My late mother was a devout Catholic for all of her 87 years and she raised her five children accordingly.
Like many of us, I remember her words almost to the point that it seems I remember everything she said. I do not, of course, and she would probably say she was surprised I was listening at all.
I remember some of the things that mattered most to her. She told us, for example, if you enter a church for the first time, you get to make three wishes. I’m not sure if the belief is rooted in anything other than lore in an Irish Catholic family, but I prayerfully make those wishes every time. My wishes are almost always the same and so far, so good.
I’ve hit the jackpot working in this role, as it seems I’m entering a new-to-me church every other day.
I have other remembrances as well, like the prayer we would say together – the Memorare. Some would call it old-fashioned. Others wouldn’t know it at all. Mom taught it to me and we recited it together mostly as my father was gravely ill. She said it helped her get through her own health scare – brain surgery – as she repeated it over and over only a few years earlier.
Among the other beliefs she shared was a commitment to Catholic education. While it wasn’t an equivalent financial commitment in her child-rearing days, she would have spent her last nickel to send us to Catholic schools and she just about did. I was fortunate to marry a woman who shared with me the same commitment for our children.
A lot of this came rushing back late last month as I spent time speaking with two religious sisters with a combined 100 years in Catholic education — Sisters LaVerne King and Rosalie Pronsati, RSM. The names of these Sisters of Mercy caught my eye because I spent nine years as a pupil under the sisters in that religious order. Mom spent at least 12 years with the Mercys. As luck would have it, the same Mercy nun in the same school in the mid-1970s taught me as well as Mom in the mid-1930s. At the time, I was convinced Sister Marie Louise had to be just shy of 100 years old. That turns out to be a little off, but you get my point. What are the odds?
I have to admit the recent visit with the sisters was somewhat selfish on my part. These two religious women have served 50 years apiece in Catholic schools and point out that theirs is not the largest order of sisters. Most of them know one another. That means they knew the “old nuns” I remember from 45 years ago as well as the “young nuns.” I’m a sucker for Memory Lane.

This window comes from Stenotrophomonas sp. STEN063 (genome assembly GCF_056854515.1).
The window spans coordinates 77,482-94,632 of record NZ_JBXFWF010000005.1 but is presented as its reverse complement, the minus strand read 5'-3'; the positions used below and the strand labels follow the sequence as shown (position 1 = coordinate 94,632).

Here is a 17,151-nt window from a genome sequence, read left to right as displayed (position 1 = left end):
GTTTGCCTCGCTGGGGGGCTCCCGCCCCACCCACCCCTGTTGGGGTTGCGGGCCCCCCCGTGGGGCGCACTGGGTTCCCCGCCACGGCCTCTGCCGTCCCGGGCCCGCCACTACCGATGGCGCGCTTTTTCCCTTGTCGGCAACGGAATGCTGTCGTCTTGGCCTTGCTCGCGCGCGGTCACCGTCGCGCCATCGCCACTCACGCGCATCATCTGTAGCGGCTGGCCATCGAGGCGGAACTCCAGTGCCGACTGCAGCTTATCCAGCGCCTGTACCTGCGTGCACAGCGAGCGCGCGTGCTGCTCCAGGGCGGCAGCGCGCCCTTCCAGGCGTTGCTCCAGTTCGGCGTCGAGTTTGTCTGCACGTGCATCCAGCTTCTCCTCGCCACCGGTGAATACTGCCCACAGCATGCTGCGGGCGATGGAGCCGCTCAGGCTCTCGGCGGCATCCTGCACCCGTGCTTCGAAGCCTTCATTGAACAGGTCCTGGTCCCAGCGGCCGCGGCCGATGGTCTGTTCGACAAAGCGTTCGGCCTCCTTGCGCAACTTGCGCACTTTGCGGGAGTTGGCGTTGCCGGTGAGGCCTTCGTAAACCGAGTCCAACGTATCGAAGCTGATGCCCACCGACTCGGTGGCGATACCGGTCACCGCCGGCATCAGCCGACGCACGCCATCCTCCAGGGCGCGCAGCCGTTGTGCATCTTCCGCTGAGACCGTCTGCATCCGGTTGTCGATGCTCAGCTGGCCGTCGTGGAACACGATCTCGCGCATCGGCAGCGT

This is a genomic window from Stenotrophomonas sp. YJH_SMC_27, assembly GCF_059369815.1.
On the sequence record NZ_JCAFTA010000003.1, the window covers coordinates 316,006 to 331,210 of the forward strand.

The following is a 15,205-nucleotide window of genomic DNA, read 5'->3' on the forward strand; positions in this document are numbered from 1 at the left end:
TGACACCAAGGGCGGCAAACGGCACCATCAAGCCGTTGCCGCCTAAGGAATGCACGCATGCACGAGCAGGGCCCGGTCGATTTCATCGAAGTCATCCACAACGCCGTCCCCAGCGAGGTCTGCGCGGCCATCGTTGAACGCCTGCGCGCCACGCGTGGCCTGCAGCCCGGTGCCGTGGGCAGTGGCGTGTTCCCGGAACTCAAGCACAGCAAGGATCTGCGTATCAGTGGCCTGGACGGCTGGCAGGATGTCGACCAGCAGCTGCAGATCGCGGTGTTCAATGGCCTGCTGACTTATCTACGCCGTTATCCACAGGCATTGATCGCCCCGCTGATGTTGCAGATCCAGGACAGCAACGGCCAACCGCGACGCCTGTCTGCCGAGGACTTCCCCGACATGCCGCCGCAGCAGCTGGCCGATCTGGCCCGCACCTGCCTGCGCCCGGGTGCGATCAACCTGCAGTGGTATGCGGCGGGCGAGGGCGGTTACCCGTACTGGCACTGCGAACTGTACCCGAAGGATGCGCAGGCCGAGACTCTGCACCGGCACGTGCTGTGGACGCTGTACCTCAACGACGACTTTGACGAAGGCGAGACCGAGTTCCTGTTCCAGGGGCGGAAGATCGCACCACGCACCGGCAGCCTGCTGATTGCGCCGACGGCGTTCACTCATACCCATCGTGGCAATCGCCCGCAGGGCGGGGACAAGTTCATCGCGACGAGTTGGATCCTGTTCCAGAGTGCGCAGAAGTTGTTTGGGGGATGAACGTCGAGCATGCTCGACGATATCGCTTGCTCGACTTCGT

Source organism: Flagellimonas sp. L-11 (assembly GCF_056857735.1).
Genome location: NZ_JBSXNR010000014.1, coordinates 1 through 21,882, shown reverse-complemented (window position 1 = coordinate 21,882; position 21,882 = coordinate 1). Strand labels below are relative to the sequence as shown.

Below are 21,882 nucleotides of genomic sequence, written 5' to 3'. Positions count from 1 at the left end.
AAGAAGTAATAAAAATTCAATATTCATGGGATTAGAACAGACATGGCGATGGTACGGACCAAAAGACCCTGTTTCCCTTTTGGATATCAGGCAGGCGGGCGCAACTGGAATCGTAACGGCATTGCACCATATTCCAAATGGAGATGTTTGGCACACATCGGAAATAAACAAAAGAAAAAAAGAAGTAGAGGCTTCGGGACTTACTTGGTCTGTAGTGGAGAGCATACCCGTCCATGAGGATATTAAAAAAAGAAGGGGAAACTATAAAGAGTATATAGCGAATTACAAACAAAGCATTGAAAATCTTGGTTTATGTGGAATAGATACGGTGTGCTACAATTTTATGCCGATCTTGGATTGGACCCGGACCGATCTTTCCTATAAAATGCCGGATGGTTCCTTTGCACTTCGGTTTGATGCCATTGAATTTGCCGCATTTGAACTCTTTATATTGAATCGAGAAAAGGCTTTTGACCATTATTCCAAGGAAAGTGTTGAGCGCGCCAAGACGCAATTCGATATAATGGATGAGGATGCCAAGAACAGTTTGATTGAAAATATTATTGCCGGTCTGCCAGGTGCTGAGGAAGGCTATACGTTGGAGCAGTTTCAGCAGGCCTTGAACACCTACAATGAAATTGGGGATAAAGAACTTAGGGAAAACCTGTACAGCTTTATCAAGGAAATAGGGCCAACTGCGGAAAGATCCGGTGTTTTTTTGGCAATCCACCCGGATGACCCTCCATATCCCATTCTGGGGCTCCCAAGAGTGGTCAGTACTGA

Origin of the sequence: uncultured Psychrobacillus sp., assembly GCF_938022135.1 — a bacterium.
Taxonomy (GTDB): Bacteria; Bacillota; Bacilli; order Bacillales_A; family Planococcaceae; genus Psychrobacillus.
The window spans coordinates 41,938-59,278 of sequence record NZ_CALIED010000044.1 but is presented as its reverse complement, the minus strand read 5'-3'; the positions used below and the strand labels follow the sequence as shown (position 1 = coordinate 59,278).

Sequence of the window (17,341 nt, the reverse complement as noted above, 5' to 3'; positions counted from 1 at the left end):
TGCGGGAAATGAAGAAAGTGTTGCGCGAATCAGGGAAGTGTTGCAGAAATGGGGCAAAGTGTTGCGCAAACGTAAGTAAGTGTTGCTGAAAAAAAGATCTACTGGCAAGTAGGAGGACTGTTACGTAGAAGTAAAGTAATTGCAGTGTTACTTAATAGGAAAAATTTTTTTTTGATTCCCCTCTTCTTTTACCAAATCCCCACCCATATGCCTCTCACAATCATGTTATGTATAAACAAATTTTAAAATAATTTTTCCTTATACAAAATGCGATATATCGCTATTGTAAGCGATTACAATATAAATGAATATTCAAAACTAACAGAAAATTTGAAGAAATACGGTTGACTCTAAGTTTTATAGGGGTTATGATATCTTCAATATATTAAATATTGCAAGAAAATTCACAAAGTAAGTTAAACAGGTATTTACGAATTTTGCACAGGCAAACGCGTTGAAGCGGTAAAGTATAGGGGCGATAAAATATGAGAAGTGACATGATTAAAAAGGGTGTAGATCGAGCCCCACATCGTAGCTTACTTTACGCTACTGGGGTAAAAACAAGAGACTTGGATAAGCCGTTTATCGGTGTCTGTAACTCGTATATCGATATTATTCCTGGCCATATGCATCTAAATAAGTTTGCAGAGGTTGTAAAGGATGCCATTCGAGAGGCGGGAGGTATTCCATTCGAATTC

As expected, I was drawn in to the conversation not only by the connection to my youth, but the conversation about why people send their children to Catholic schools and what happens as the sisters become fewer and fewer in number.
“Parents choose (Catholic) schools … because they want their children to be part of that mission,” Sister LaVerne said.
Sister Rosalie is comfortable that qualified lay people will continue where the nuns leave off. “It will continue with dedicated laypeople who are probably the children we are teaching now,” she said.
So why am I getting into all of this now? It’s not Mother’s Day. It’s not Catholic Schools Week.
I stumbled upon the fact that last week was National Catholic Sisters Week, the fifth annual celebration of women religious that takes place during National Women’s History Month. Who knew? And, of course, who is more deserving of thanks and recognition?
Sister Miriam de Lourdes, Sister Sebastian, Sister Marie Louise, Sister Frances Clare, Sister Christine, Sister Suzanne, (non-Mercys) Sister Jean, Sister Barbara, too many to name among the Little Sisters of the Poor and so many, many more.
To those sisters and every other, thank you for being you.
Joseph P. Owens is editor and general manager of The Dialog.